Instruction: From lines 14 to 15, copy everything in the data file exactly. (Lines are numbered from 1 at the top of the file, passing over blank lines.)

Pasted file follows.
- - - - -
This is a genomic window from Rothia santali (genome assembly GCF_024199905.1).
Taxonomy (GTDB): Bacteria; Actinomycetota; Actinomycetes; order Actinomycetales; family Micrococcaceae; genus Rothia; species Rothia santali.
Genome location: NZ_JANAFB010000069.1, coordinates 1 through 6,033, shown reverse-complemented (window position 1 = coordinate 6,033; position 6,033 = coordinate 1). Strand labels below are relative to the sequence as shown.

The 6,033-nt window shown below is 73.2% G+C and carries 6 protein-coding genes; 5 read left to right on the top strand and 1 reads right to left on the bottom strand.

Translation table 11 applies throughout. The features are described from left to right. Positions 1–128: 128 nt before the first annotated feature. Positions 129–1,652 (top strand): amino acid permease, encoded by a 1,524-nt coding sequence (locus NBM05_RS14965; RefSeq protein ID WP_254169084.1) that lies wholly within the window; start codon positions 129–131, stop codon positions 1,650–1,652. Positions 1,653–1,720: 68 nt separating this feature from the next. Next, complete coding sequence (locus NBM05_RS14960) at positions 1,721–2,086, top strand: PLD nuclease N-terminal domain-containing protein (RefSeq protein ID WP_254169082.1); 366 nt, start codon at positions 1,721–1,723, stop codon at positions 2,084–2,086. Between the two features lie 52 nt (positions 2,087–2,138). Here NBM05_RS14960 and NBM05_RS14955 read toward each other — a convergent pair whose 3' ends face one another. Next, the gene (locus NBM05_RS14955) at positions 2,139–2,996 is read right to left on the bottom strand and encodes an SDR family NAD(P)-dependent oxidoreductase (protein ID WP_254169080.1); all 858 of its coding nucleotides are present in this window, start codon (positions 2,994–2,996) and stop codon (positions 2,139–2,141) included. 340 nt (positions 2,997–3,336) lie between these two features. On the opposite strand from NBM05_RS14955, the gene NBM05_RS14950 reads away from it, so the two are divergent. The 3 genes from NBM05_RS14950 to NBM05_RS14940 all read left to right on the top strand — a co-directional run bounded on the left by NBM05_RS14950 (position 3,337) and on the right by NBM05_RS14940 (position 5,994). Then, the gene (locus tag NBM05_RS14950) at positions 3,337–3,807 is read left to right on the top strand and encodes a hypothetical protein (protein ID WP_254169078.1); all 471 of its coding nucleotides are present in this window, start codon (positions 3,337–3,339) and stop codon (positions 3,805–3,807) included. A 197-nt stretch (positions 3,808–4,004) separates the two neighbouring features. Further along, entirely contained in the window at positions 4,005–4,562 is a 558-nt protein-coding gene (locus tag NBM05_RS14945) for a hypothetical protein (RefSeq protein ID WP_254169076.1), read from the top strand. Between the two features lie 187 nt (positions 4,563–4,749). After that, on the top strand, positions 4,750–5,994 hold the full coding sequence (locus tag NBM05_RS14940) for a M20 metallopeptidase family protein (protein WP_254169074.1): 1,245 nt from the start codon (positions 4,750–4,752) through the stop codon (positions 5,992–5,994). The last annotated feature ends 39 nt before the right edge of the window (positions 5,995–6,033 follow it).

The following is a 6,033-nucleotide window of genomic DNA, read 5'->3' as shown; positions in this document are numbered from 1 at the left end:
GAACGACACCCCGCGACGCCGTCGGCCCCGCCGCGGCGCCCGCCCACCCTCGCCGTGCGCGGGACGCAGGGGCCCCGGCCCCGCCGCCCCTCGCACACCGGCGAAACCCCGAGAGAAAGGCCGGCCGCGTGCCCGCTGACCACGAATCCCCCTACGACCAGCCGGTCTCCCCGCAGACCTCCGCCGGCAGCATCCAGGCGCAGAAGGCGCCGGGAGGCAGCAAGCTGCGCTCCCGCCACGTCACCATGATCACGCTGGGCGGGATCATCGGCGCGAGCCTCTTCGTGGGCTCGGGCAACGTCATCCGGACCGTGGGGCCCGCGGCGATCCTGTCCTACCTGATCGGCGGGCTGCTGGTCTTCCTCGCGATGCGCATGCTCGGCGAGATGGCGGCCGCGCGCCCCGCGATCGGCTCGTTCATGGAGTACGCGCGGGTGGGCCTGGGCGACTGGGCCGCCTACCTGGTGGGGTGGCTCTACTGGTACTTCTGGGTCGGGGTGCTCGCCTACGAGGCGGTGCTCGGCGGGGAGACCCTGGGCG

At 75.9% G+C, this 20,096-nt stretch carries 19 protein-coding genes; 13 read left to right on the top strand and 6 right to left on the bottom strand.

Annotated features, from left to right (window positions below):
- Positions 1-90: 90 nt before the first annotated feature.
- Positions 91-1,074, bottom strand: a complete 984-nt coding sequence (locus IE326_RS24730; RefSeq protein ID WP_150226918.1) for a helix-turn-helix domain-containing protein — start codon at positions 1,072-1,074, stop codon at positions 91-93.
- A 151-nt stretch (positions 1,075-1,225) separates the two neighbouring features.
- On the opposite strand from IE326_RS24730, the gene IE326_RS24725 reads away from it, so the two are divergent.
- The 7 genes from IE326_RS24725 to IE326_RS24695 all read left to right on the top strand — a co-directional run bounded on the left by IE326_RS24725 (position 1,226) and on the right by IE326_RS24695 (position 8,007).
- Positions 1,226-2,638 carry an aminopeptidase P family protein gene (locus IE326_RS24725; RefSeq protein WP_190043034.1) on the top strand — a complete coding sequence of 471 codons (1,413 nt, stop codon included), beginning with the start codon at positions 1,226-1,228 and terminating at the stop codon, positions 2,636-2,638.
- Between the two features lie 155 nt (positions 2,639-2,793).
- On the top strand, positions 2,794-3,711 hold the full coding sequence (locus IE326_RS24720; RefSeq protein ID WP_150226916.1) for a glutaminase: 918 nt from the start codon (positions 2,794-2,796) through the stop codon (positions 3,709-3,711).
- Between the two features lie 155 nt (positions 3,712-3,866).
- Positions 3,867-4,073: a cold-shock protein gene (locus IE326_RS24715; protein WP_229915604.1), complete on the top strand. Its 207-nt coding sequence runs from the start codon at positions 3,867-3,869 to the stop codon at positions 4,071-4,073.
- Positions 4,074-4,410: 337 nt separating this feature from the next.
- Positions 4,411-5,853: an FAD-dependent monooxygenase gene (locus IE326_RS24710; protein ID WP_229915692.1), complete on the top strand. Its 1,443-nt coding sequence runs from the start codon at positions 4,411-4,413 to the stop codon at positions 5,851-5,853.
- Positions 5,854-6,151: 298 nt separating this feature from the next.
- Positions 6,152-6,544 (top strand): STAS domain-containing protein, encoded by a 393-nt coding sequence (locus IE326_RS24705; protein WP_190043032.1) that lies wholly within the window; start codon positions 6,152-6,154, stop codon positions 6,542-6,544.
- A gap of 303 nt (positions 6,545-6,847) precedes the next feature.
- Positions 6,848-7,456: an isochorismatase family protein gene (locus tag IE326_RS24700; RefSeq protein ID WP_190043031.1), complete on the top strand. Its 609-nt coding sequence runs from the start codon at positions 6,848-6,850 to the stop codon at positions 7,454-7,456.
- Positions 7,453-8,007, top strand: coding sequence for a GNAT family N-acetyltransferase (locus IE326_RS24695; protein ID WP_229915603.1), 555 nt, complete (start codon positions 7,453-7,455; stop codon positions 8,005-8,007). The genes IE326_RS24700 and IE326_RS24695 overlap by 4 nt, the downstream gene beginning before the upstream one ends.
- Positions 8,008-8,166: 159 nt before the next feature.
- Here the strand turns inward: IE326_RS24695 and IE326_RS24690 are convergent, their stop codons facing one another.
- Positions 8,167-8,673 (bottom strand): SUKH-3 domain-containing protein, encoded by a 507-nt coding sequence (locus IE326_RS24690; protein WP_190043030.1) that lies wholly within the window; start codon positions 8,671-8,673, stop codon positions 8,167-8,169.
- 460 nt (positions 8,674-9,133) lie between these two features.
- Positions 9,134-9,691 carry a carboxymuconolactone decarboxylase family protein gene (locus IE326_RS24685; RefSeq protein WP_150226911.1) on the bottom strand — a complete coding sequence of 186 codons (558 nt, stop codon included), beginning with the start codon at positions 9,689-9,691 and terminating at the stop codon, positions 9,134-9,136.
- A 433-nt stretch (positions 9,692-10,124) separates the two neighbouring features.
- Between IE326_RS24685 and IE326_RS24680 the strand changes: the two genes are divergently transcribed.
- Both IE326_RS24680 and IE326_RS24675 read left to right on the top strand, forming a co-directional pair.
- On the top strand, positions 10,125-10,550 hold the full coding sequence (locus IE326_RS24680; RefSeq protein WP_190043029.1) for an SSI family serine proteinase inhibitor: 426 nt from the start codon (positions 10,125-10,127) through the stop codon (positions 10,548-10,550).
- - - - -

- The 7 genes from IE326_RS24725 to IE326_RS24695 all read left to right on the top strand — a co-directional run bounded on the left by IE326_RS24725 (position 1,226) and on the right by IE326_RS24695 (position 8,007).
- Positions 1,226-2,638 carry an aminopeptidase P family protein gene (locus IE326_RS24725; RefSeq protein WP_190043034.1) on the top strand — a complete coding sequence of 471 codons (1,413 nt, stop codon included), beginning with the start codon at positions 1,226-1,228 and terminating at the stop codon, positions 2,636-2,638.